To pick up where we left off in Part I, I had to go to eBay for some better parts for the task of resurrecting this long forgotten guitar.
The first order of business was a good neck. I found a Jackson Performer 19mm neck from a Rhoads V that totally fit the bill for a little over a hundred bucks. Yes. The Performers were the low-ball successors to the Concept Series introduced in 1994. The Performer Series guitars were introduced in 1995 and were originally manufactured in the Chushin Gakki plant in Nagano Prefecture, Japan, next to their more expensive Jackson Professional counterparts. The Performer necks of that era were the same until production was moved to Korea.
Jackson? I thought the Predator model was a late eighties Charvel thing? It was!
Anyone who knows me knows I play guitar. They also know I’m a bit of a mad scientist when it comes to the instruments I play, too. I don’t care for the modern aesthetics of instruments. I yearn for real Indian rosewood with a compound radius beneath the fingers of my left hand. I love the sustain and punch of the old, big-block Takeuchi-made tremolos of the early to mid-nineties.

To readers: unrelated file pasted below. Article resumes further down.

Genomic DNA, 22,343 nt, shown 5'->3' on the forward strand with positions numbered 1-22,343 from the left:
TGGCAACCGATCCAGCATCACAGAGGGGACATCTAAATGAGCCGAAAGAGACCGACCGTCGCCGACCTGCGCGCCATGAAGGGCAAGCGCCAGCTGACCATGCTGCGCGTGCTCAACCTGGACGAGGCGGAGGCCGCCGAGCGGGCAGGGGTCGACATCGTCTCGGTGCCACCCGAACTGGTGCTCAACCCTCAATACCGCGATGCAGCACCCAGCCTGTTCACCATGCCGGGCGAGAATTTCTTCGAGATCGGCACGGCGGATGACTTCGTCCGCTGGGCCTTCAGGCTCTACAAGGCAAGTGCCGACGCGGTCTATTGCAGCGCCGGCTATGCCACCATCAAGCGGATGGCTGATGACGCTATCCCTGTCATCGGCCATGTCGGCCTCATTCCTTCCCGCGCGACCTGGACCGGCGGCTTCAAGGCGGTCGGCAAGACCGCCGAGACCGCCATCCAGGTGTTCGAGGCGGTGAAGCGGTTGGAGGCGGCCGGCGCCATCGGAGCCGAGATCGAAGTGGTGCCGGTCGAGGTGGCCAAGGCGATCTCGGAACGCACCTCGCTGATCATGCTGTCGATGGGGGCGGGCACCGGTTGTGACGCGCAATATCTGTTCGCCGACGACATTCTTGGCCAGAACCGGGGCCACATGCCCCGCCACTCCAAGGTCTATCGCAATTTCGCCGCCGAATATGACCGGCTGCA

I’ve been wanting to do this for years. I work for the US Government, I had a three day weekend this past weekend, so I took the opportunity to clear out the closet in my studio room and using about $400 USD, I converted it into a highly functional vocal booth.
Basically, once the closet was cleared, I hung a big box of twenty-four 2″ x 12″ x 12″, and some 2″ x 24″ x 24″ Ultimate Acoustics foam I purchased from Guitar Center.
I ran a 25′ XLR cable from my patchbay into the booth.
I placed a mic stand in there. I’ve been trying out different mics, the one pictured is an MXL CR77 (my favorite for my voice).